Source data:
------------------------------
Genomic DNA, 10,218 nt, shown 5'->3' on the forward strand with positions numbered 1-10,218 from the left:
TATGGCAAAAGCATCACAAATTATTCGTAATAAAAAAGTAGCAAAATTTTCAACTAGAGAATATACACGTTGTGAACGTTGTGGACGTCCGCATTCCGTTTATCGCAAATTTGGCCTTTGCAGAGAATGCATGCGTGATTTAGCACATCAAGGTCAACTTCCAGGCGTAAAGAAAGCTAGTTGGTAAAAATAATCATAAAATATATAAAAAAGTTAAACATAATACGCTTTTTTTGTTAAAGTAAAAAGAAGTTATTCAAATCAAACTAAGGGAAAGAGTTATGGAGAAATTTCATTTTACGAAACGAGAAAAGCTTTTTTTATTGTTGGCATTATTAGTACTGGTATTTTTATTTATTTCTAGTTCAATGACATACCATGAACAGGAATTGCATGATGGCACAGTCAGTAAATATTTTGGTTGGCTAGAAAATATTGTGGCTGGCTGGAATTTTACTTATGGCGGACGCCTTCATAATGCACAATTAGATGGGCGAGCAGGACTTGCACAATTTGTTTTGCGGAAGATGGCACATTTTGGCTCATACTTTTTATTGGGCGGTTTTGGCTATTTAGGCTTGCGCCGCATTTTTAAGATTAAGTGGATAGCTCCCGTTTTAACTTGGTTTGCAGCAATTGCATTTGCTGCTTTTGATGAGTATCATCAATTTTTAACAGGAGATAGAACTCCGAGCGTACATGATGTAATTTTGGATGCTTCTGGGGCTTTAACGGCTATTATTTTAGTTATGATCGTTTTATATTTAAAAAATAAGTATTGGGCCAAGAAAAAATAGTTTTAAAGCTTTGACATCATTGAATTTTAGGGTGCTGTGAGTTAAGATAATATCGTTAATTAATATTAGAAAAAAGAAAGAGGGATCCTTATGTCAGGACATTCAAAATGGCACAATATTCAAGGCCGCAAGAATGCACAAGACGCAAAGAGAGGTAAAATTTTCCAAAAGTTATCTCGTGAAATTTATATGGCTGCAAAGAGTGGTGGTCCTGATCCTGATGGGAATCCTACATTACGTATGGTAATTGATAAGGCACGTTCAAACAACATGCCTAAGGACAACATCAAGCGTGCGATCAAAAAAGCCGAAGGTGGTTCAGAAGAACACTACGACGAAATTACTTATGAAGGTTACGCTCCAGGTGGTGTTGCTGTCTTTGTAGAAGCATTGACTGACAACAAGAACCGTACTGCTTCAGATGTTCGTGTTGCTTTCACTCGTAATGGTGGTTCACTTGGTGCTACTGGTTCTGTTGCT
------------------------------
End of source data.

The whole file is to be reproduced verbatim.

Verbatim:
Genomic DNA, 10,218 nt, shown 5'->3' on the forward strand with positions numbered 1-10,218 from the left:
TATGGCAAAAGCATCACAAATTATTCGTAATAAAAAAGTAGCAAAATTTTCAACTAGAGAATATACACGTTGTGAACGTTGTGGACGTCCGCATTCCGTTTATCGCAAATTTGGCCTTTGCAGAGAATGCATGCGTGATTTAGCACATCAAGGTCAACTTCCAGGCGTAAAGAAAGCTAGTTGGTAAAAATAATCATAAAATATATAAAAAAGTTAAACATAATACGCTTTTTTTGTTAAAGTAAAAAGAAGTTATTCAAATCAAACTAAGGGAAAGAGTTATGGAGAAATTTCATTTTACGAAACGAGAAAAGCTTTTTTTATTGTTGGCATTATTAGTACTGGTATTTTTATTTATTTCTAGTTCAATGACATACCATGAACAGGAATTGCATGATGGCACAGTCAGTAAATATTTTGGTTGGCTAGAAAATATTGTGGCTGGCTGGAATTTTACTTATGGCGGACGCCTTCATAATGCACAATTAGATGGGCGAGCAGGACTTGCACAATTTGTTTTGCGGAAGATGGCACATTTTGGCTCATACTTTTTATTGGGCGGTTTTGGCTATTTAGGCTTGCGCCGCATTTTTAAGATTAAGTGGATAGCTCCCGTTTTAACTTGGTTTGCAGCAATTGCATTTGCTGCTTTTGATGAGTATCATCAATTTTTAACAGGAGATAGAACTCCGAGCGTACATGATGTAATTTTGGATGCTTCTGGGGCTTTAACGGCTATTATTTTAGTTATGATCGTTTTATATTTAAAAAATAAGTATTGGGCCAAGAAAAAATAGTTTTAAAGCTTTGACATCATTGAATTTTAGGGTGCTGTGAGTTAAGATAATATCGTTAATTAATATTAGAAAAAAGAAAGAGGGATCCTTATGTCAGGACATTCAAAATGGCACAATATTCAAGGCCGCAAGAATGCACAAGACGCAAAGAGAGGTAAAATTTTCCAAAAGTTATCTCGTGAAATTTATATGGCTGCAAAGAGTGGTGGTCCTGATCCTGATGGGAATCCTACATTACGTATGGTAATTGATAAGGCACGTTCAAACAACATGCCTAAGGACAACATCAAGCGTGCGATCAAAAAAGCCGAAGGTGGTTCAGAAGAACACTACGACGAAATTACTTATGAAGGTTACGCTCCAGGTGGTGTTGCTGTCTTTGTAGAAGCATTGACTGACAACAAGAACCGTACTGCTTCAGATGTTCGTGTTGCTTTCACTCGTAATGGTGGTTCACTTGGTGCTACTGGTTCTGTTGCT